Now That Brooklyn is Hot, Let’s Make it Hotter
Alan Washington Sept. 27, 2015, 10:25 a.m.
Last month, when Tishman Speyer acquired the aging Macy’s in Downtown Brooklyn and announced plans to convert the top 10 floors of the building into Class-A office space, it sent a strong message to the market about the area’s potential as a commercial office hub.
Just a few months earlier, Quinlan Development and Building Land and Technology announced the planned conversion of 41 Flatbush into the first large-scale, all-commercial project in Downtown Brooklyn since 12 MetroTech Center opened in 2005.
The growing innovation economy is taking root and flourishing in other areas of the Brooklyn Tech Triangle, as well. In Dumbo, Midtown Equities is developing Empire Stores into a 500,000-square-foot office and retail complex. The Dumbo Heights project continues to sign tenants to nearly 1 million square feet of space. In the Brooklyn Navy Yard, Boston Properties in partnership with Rudin Management is creating a 675,000-square-foot office complex and the city is renovating Building 77, a 1-million-square-foot facility, into commercial space that will create 3,000 jobs.
With the announcement of these projects, it’s easy to jump to the conclusion that the calls for additional commercial density have been met and no additional work is needed. To be sure, these new commercial office projects fill a much-needed demand gap in the marketplace. The historically low commercial office vacancy rate of 3.4 percent in Downtown Brooklyn, as well as the low vacancy rate in Dumbo and the Brooklyn Navy Yard, has translated to scant space available to foster the growth of the innovation economy.
But lost in the discussion about the need for additional commercial office space within Downtown Brooklyn, the Brooklyn Tech Triangle, and the borough as a whole, are a few essential ingredients that are key to helping the area reach its full potential as a healthy central business district that drives the most populous borough’s economy: incentive programs.
The city wisely recognized that in order to spur economic diversity that fosters and celebrates the best of mixed-use development in a real estate market where highest and best use is almost certainly residential, incentive programs are necessary not only to attract but also to retain commercial business in the areas of the city in need of economic stimulus. To the city’s credit, several incentive programs were created, including the Industrial and Commercial Abatement Program (ICAP), the Commercial Expansion Program (CEP), the Relocation and Employment Assistance Program (REAP) and a variety of energy programs, including the Energy Cost Savings Program (ECSP).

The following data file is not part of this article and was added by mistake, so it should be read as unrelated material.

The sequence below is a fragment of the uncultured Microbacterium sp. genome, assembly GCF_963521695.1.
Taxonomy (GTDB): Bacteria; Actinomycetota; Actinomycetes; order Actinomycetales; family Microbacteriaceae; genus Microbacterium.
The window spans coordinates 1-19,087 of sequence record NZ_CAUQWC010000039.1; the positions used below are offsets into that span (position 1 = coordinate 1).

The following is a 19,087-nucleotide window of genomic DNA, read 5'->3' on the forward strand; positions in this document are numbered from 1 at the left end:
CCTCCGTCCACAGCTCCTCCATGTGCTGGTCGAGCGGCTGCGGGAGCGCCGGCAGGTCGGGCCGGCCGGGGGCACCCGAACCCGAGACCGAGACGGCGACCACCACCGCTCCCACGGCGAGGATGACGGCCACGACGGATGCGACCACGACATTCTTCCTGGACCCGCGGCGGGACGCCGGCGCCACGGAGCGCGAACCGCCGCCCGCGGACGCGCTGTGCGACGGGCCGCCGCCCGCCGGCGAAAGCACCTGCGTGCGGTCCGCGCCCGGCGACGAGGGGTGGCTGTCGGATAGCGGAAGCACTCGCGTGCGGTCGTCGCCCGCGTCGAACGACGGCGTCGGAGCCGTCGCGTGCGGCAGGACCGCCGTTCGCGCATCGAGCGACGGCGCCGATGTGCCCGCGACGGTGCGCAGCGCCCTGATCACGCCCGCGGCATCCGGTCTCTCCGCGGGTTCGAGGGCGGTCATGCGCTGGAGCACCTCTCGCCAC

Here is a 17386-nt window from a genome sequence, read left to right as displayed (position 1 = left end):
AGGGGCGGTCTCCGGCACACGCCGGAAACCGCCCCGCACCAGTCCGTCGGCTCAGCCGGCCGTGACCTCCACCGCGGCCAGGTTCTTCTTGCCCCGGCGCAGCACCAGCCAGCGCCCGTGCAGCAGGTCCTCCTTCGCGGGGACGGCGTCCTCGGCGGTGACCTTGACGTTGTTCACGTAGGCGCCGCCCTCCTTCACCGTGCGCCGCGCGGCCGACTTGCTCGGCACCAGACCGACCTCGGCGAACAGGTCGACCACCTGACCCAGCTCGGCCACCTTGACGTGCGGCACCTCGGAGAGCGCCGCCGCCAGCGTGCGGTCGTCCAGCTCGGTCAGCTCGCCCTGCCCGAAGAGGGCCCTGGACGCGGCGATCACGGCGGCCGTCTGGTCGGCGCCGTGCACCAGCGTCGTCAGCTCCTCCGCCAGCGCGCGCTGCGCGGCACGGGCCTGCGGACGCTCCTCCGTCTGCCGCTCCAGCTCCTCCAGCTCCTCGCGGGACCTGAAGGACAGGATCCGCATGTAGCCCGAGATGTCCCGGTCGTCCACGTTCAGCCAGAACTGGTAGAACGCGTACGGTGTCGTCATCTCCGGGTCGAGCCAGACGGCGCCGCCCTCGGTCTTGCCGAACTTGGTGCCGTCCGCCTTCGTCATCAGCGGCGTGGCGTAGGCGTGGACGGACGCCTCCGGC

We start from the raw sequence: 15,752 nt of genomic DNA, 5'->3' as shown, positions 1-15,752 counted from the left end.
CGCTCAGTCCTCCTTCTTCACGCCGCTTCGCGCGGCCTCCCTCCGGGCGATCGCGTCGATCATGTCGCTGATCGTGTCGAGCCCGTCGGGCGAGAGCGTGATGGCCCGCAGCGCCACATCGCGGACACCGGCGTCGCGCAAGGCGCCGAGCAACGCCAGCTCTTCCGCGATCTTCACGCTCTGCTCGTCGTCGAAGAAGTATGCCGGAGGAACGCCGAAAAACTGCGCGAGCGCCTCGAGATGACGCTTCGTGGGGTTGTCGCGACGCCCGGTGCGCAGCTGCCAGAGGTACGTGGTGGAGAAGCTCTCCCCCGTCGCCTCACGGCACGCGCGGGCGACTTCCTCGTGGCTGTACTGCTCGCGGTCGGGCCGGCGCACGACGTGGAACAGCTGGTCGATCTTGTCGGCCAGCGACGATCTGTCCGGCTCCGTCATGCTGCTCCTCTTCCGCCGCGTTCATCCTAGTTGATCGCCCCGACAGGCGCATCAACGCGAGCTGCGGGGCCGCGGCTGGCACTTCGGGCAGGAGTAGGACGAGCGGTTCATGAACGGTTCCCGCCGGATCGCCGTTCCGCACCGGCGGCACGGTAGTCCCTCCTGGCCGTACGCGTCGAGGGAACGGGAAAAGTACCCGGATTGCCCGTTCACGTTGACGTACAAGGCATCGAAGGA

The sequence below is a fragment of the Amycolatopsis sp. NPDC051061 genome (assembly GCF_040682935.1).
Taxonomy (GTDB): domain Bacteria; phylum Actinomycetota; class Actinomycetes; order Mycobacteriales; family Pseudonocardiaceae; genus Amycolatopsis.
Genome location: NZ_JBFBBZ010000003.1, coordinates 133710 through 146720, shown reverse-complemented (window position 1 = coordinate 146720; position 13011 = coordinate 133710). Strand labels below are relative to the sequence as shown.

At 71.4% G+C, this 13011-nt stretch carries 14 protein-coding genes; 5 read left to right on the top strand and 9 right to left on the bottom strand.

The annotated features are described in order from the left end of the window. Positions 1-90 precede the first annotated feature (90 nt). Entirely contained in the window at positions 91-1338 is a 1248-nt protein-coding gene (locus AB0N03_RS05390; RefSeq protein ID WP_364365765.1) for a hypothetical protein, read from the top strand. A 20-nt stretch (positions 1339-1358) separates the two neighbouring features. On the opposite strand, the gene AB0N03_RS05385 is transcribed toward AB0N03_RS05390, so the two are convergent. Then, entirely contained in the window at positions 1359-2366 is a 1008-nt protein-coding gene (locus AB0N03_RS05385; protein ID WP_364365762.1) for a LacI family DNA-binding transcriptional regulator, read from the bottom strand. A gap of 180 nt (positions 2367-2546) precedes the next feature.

Each program has a similar goal of providing financial incentives to companies that renovate or otherwise make physical improvements to a place of business, expand their footprint, relocate to areas of New York City outside core Manhattan neighborhoods, or reduce their energy footprint. While these programs may not be in the daily lexicon of most New Yorkers, every developer and business owner trying to grow is aware of them. Indeed, these incentives made numerous business success stories possible throughout the outer boroughs and Upper Manhattan. In many cases, those businesses would have left the city altogether without them.
In June, these incentive programs were extended for two years each. Good news, but far from a long-term solution. That’s because it often takes at least two years to relocate a major tenant to commercial office space. Additionally, developers considering converting existing or building new commercial office space depend on these incentive programs to fill their buildings and are included, partially, in their pro forma financial models. The uncertainty of the incentive programs could kill future deals.
Unfortunately, these sorts of short-term extensions are nothing new. With a series of new expiration dates coming as early as June 30, 2017, now is the time for business leaders across Brooklyn—and throughout the city—to advocate for a series of permanent incentive programs that can truly allow a vibrant office economy to thrive. So, yes, when the Macy’s deal came together, it was reason for Downtown Brooklyn’s business leaders to celebrate. In many ways, the deal capped an exceptional year for commercial sector growth in the area. But as we work to continue that momentum, let’s not lose site of the engine that keeps these deals—and the borough’s economy—humming.
Alan Washington is the director of real estate and planning at the Downtown Brooklyn Partnership, a nonprofit development corporation.